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Friday, January 11, 2008

Faith, Hope and Love

Each of these concepts are complicated. Love for example, is clearly related to emotions, which are chemical responses to one's surroundings. I would not love my wife had I never seen her, nor touched her skin, nor heard her words, nor smelled her perfume, nor tasted her kiss. How true.

I think we could add beauty to the list of semi-emotional concepts. Like the others, there is transient notion of beauty when you first pierce something. But then, there is a more permanent notion of beauty. We experience faith, hope, love, and beauty independent of our natural senses, don't we?

Question: Is there any reason to think that these concepts, these things that we experience without out natural senses, point to a transnatural underpinning to our natural world?

This is important to me theologically because I don't think God is hidden from people. I think everything we need to know God, is available through interaction with the natural world, even if God indicates something more than the natural world.

Tuesday, January 08, 2008

In what do you trust?

Matt and I went to college together. He was the best man in my wedding. We talk frequently and email all the time. We know each other.

We also both love our families very much. In fact, both our families include a mom, a dad, a daughter, and a son.

We both give to charity. We both believe that science has made the world a better place by revealing truths of the natural world. We both think capitalism is the best economic system. We both think Christianity provides a pretty good moral code to live by; we both think religion has been used as a tool to cause much suffering on the planet; we both think the Bible is a collection of writings by faithful followers of the Judaism.

One of the very few differences in our demographic statistics is that I believe in God, and Matt does not believe in God because Matt knows that God does not exists. But the question is: So what? What difference does my fidelity to and trust in God matter since we are so similar in so many ways?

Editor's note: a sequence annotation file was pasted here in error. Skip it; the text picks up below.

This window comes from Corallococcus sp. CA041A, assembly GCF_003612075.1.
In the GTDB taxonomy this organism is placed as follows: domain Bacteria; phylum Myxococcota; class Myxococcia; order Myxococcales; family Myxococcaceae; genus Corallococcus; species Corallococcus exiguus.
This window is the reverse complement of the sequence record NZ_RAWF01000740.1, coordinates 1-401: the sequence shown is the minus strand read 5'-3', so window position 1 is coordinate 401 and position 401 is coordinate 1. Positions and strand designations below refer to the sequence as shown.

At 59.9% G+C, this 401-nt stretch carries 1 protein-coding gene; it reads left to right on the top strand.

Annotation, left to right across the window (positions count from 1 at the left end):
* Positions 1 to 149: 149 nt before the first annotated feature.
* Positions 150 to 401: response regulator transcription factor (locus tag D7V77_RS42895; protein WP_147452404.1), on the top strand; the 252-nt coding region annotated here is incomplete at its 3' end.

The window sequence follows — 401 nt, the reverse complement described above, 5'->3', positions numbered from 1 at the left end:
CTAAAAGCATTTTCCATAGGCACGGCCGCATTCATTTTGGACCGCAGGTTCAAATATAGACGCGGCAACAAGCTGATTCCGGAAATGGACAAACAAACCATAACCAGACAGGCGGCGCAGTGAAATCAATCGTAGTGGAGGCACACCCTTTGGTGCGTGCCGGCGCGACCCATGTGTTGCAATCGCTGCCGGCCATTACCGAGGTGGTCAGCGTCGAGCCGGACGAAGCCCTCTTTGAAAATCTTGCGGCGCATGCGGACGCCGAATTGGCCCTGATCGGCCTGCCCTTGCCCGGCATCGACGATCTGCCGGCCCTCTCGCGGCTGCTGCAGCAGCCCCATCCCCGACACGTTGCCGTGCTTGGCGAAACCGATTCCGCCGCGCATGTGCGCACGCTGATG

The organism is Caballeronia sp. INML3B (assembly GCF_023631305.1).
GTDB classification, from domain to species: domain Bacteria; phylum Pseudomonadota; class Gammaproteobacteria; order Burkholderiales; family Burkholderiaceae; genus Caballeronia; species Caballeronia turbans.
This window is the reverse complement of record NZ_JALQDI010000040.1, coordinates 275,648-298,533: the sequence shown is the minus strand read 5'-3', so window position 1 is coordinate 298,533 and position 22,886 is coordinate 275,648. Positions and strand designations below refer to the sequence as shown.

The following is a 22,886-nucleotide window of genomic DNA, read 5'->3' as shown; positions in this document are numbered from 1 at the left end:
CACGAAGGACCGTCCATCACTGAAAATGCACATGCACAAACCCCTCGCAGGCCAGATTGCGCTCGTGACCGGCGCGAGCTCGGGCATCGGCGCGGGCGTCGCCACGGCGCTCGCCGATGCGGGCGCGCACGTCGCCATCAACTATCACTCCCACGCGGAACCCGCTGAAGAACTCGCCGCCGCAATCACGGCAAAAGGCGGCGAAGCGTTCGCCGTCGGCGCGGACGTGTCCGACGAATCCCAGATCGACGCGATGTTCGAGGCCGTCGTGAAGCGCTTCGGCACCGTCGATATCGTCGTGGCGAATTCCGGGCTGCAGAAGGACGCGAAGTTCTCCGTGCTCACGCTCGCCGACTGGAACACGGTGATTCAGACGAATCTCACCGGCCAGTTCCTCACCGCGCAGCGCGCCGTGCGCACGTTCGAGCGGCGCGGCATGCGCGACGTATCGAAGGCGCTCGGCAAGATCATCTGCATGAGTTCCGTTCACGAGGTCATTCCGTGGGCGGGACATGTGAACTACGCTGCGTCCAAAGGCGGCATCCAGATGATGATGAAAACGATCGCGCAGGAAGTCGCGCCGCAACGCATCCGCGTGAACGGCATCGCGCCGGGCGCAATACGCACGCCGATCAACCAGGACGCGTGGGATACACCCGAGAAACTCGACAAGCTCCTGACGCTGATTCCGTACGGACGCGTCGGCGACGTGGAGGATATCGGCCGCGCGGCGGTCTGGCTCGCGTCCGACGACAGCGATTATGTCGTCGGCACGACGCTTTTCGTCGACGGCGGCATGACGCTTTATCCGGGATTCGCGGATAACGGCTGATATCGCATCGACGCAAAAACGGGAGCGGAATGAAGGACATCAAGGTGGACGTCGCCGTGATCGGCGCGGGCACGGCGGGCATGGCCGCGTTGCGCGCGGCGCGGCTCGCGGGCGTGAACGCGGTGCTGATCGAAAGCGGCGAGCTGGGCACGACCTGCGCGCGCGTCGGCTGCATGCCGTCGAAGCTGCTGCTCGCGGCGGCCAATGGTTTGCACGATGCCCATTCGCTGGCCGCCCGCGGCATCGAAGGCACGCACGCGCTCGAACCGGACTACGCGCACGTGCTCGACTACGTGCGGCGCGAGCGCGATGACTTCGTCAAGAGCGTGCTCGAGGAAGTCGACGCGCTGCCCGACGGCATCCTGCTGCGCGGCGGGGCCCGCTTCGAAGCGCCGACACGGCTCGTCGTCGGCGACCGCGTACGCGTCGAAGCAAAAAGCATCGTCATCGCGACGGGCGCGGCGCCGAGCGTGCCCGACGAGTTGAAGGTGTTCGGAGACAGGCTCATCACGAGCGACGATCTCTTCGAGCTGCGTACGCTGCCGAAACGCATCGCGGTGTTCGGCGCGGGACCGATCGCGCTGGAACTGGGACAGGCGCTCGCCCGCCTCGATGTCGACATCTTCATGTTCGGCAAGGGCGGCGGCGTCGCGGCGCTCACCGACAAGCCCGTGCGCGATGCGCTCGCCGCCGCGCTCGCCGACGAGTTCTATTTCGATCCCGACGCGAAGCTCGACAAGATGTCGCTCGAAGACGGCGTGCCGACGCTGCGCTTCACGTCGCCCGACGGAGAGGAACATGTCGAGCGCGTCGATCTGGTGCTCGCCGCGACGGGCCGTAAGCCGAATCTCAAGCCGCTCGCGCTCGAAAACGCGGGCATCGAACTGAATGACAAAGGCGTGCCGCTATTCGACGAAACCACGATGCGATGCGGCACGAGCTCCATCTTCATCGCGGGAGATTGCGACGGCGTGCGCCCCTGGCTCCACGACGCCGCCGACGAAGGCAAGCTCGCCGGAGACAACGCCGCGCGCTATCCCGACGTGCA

Investigating the Sermon on the Mount may have revealed a difference. Here is the verse we were talking about, "Do not store up for yourselves treasures on earth, where moth and rust destroy, and where thieves break in and steal. But store up for yourselves treasures in heaven." My take on this is that it is a truism that it is risky to vest your security in your preparation in the world. Matt's take on it was that it was an outdated reflection of an uncertain world that no longer exists--or at least has to exist for guys like me and Matt and everyone who reads blogs.

Wealth and job security, and even loved ones and health, can be easily taken away from us. Of course, we should be responsible with our finances and relationships and our bodies because there is no reason to make problems. But, the most secure way to live, is to trust in something more than us. The most secure way to live is to trust in a universal goods. To have a faith in the God, or Karma, or the cosmos. Not only is it a faith in something that cannot be taken away: it allows us to fully and fearlessly experience our world that includes wealth and family and health.

Okay, I would really like to hear your thoughts on this. Is this crazy mumbo jumbo? Have I crossed the line into the fanatic? Come on, let me have it.

Monday, January 07, 2008

Earning & Deserving

I've been thinking about what it means to earn your income recently. We have an economy that makes compensation almost completely independent of any conscious evaluation of how valuable or difficult your work is. I suppose your employer may make such an evaluation, but the variation in how much money your employer gives you is much smaller than the variation based on what job you have.

In some sense, earn just means money your received for doing a job. However, earn can also mean getting something you deserve. So here is my hang up, I think if you earn a nice living, you should be thankful for it. Because, while you earned your salary in a legal sense, in a moral sense you really don't deserve 10-20 times more income than others working as many hours or as hard.

What do you think? Is it accurate to say that our system of capitalism necessarily means no one should feel that they deserve their income from a moral perspective, and as a result they should respond with thankfulness and charity? Or, is this standard limousine liberal self-loathing?

P.S. I came across some Biblical instructions on lending. As you might expect, one is supposed to loan money with no interest and forgive all debts every seven years. But just as I was about to ponder whether Christians should be picketing pay day loans, I read this: You may charge a foreigner interest, but not a brother Israelite, so that the LORD your God may bless you in everything you put your hand to in the land you are entering to possess. Deut. 23:20. Ug.